A Guide to trading CFDS
CFD stands for Contracts-for-Difference. CFDs are a form of derivative trading where traders can buy and sell contracts on thousands of assets and benefit from price changes between trade onset and trade expiry without having to take physical ownership of any of the traded assets.
Therefore, you do not need to be an oil merchant to trade crude oil, neither do you need to be one of the biggest commodity traders in your country to trade CFDs on corn, coffee or copper. You also do not need to have millions of dollars to setup contracts on these assets. This is the beauty of CFDs.
CFDs therefore permit traders to open a contract for the difference on asset prices with the price differential focused on entry price and closing prices. CFDs thus present a versatile alternative to trading the financial markets. Using CFDs, you can trade several different asset classes at the same time from one single account.
Advantages of CFDs
CFD trading confers certain advantages. These are listed as follows:
CFD trading is leveraged, which provides the trader with the ability to take on much larger positions with a small amount of capital. The capital provided by the trader against such trades is known as the margin. Leverage allows traders to potentially reap the full profits of the leveraged positions if their trades end as planned. Leverage can however cause huge losses if the trades go bad.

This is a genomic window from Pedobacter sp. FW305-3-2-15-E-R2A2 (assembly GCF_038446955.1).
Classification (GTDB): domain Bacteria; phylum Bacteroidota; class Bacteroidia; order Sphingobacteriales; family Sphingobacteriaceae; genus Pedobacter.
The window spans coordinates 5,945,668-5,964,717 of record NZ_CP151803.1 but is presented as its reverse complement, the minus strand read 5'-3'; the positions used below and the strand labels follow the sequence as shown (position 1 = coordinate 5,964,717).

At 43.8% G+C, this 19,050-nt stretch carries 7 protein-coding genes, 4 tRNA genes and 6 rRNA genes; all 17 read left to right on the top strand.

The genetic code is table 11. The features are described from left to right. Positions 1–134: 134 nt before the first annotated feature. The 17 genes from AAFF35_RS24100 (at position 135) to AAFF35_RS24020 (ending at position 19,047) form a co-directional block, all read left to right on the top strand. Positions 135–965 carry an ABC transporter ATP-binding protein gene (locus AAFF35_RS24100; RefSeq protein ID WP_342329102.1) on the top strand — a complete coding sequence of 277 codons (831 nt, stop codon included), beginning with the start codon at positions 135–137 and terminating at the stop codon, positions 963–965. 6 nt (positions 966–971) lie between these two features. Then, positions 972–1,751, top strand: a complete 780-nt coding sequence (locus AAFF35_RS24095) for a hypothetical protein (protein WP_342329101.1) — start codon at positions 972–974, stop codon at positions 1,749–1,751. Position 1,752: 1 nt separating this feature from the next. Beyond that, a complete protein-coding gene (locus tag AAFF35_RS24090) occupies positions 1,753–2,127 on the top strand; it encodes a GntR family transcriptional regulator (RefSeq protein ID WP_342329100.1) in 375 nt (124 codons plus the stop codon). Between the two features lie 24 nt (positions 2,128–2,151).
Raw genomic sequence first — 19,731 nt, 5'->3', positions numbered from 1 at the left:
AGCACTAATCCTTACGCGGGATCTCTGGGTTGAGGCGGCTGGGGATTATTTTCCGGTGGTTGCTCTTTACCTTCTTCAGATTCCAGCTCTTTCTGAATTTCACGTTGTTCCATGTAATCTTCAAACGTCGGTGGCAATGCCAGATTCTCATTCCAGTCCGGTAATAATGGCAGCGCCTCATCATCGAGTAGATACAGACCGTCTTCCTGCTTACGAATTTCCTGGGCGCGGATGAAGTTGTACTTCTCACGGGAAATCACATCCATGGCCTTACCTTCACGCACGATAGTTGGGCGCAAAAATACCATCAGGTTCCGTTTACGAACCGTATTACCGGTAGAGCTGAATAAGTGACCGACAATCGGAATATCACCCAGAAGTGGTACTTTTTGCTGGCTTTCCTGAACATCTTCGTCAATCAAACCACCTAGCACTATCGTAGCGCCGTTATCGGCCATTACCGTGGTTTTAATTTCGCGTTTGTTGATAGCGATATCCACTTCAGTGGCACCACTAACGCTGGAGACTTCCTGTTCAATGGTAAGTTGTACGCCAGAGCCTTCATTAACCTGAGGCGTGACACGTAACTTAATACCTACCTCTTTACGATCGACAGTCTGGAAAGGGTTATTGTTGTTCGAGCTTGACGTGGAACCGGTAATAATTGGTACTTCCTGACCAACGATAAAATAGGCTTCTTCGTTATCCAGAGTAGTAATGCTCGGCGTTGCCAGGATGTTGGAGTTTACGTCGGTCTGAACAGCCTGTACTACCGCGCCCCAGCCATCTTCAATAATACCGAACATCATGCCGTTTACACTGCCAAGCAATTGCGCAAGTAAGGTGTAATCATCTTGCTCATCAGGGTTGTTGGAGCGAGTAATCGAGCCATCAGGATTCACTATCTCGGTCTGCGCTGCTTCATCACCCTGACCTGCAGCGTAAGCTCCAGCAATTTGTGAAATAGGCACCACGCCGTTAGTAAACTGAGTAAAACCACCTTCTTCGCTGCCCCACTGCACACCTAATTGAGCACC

b) Bi-directional trading
With CFDs, traders do not profit only when prices go up. Traders have the opportunity to profit from long trades in rising markets, as well as short trades when prices are falling.
c) Trade Thousands of Assets From a Single Account
CFD trading allows the trader to trade thousands of assets across different asset classes all from a single account. There is therefore no need to open accounts with different brokers to trade the various asset classes.
How CFDs Are Traded
CFDs are traded by acquiring a buy or sell position on an asset from the market maker. Trade executions are done in-house by the broker’s dealing desk. Therefore, the broker sets the price at a contract can be bought or sold by the trader. Two prices are set: the bid and ask price.
A trader who wants to go long on an asset will purchase the contract at the ask price (the price on the right of a quote). A trader who wants to sell an asset will be offered the bid price by the dealer.
Once the trade is initiated, the trader can either follow the trade to the Take Profit/Stop Loss targets set for the trade, or the trader can decide to close the trade manually. At this time, the exit value of the trade is compared with the entry value for the trade, and the difference is credited to the trader’s account (profits) or debited from the account (losses) to provide settlement of the trade. The financial worth of the transaction is decided by knowing how many lots were purchased and the price per lot, as well as the difference between the entry and exit prices.